Johns Hopkins Gazette: January 3, 1995

Hopkins Fun Is a Matter of Style

By Mike Gluck
     It's gotta be the name.
     Johns Hopkins. Not John. Johns. With an s. Johnsssssss. 
     Not that it bothers me. Well, maybe once in a while. Like
when I'm flying home for Thanksgiving and the guy in the next
seat asks where I go to school. 
     "I'm a senior at Johns Hopkins."
     "Oh, John Hopkins. That's in Baltimore, right?" 
     "Yeah. Except that it's Johns Hopkins. With an s."
     "Sure, whatever. So, are you going to be a doctor?"
     Resisting the urge to stuff my pack of complimentary peanuts
somewhere that would require him to receive medical attention, I
calmly explain, for about the four-thousandth time since I became
a freshman, that yes, it is Johns Hopkins, and no, I am not going
to be a doctor.
     Hopkins is stressful--no one denies that--but much of the
stress comes from having to deal with the stereotypes that people
have about Hopkins.
     Consider the recent survey conducted by Inside Edge
magazine. The editors of the magazine ranked the most and least
fun colleges in America based on pseudo-scientific factors such
as "student attractiveness" and the ever-ambiguous "happiness
quotient." How'd we do? Not bad, at first glance. We made the top
100, albeit by the narrowest of margins. According to the folks
who write for the Edge, Johns Hopkins is the 100th most fun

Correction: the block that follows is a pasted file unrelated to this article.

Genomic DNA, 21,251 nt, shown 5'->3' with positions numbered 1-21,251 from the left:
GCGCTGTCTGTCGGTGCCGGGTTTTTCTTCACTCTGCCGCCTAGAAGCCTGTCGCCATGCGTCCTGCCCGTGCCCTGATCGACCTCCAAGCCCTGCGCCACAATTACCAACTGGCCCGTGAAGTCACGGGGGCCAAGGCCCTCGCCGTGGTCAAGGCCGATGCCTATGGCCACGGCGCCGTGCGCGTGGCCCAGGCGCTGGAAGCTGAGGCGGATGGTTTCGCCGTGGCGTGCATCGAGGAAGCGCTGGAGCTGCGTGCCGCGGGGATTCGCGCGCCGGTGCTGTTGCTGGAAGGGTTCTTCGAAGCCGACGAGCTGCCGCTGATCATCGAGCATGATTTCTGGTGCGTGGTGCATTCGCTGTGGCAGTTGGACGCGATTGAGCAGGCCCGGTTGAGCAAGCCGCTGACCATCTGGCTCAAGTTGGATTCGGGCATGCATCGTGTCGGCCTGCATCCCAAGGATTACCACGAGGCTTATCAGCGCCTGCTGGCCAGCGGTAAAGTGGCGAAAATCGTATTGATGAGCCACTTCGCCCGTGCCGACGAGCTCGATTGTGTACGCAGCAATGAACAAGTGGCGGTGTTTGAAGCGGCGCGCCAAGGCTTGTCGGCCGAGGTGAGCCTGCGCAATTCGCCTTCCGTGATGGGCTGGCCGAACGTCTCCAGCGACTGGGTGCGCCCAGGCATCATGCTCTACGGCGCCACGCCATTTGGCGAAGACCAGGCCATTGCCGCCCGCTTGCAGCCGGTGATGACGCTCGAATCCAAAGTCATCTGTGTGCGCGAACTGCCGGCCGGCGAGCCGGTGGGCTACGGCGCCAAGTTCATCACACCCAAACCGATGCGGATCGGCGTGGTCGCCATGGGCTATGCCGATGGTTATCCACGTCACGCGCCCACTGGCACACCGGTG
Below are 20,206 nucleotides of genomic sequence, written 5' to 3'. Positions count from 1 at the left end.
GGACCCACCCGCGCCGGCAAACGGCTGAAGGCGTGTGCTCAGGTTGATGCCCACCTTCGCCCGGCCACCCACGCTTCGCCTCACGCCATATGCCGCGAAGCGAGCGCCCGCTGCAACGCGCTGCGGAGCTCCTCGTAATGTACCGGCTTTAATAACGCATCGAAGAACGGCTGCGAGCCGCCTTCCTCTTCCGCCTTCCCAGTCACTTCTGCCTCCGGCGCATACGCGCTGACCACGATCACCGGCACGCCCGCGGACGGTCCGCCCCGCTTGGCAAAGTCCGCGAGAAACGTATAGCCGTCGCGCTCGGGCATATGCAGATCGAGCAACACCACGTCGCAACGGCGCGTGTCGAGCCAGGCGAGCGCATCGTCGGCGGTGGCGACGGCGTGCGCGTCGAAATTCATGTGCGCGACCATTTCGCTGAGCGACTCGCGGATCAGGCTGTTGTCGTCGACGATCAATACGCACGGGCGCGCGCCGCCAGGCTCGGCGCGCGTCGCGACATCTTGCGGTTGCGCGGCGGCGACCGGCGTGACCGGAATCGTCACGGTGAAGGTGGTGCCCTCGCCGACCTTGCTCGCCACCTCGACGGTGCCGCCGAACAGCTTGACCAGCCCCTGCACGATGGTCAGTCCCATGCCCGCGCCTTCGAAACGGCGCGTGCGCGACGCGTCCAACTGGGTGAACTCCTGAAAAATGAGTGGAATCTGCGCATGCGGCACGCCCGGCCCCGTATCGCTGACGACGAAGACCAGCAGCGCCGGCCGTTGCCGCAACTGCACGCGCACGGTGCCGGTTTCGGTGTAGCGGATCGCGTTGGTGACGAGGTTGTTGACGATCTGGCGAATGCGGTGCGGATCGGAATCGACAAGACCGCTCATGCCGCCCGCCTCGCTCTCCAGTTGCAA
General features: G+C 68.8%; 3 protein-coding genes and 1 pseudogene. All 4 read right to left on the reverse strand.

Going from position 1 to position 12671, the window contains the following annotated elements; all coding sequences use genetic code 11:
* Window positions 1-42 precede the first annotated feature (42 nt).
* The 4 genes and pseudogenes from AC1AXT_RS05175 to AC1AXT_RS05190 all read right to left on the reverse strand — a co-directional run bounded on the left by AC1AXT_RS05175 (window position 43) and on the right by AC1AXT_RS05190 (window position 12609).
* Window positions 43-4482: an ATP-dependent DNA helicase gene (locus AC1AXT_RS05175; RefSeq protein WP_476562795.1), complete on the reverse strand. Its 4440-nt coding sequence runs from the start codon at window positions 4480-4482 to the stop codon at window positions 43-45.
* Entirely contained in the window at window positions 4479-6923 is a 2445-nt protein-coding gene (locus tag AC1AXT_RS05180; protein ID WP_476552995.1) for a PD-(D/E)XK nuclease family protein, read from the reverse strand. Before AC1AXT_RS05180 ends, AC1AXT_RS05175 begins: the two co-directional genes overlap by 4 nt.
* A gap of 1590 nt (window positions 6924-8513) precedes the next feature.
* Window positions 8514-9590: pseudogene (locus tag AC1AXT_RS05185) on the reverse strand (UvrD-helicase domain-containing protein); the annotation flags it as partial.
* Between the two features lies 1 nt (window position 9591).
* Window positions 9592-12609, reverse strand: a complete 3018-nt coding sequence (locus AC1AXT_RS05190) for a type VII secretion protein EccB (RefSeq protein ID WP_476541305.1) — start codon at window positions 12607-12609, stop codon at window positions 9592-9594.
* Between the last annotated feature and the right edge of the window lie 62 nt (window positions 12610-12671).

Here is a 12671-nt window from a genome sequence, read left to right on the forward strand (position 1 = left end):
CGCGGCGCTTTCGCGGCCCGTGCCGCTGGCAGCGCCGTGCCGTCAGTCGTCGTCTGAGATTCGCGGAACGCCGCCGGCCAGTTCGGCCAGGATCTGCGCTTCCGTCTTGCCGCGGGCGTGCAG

school in America. 
     Too bad they only ranked 101 schools.  
     My first instinct when I heard the survey results was to run
up and down the Gilman Hall steps screaming, "We beat the
University of Chicago!" which, for the second year in a row, was
named the worst place to go to school. But I thought that might
be too much fun, so I decided to just go to the library instead. 
     That's a joke, people. Smile. It's OK, honest. Here at
Boring U.--which is what a writer for The Baltimore Sun called
us--we are still allowed to have some fun. We just choose not to,
seeing as how it's easier to make Dean's List.
     To have fun, you have to be relaxed. And most Hopkins
students don't know how to relax. We're an intense bunch of kids.
The computer lab is open 24 hours a day, seven days a week. So is
the HUT, the undergraduate reading library. When I found out that
Baltimore's nickname was "The City That Reads," I just assumed,
being a Hopkins student, that they forgot to add "All The Time."
The midnight oil never runs out at Hopkins. Somewhere, somehow,
somebody is always studying more than you are. Like I said, we're
intense. Remember Jack Nicholson in "One Flew Over the Cuckoo's
Nest"? Put him in a pair of sweatpants and give him a backpack
and he'd fit right in.             
     Of course, not all the blame for our funless atmosphere lies
with the students. Professors who assign 250 pages of reading per
week don't leave students too much time to just hang out and
watch MTV, especially when students decide to take classes with
(gasp!) other professors as well. The administration won't let us
have kegs of beer on the Beach, the grassy lawn overlooking
Charles Street. And, of course, I personally find it difficult to
kick back and relax when I realize that, for the price of one
semester's tuition here, I could buy a really nice stereo system,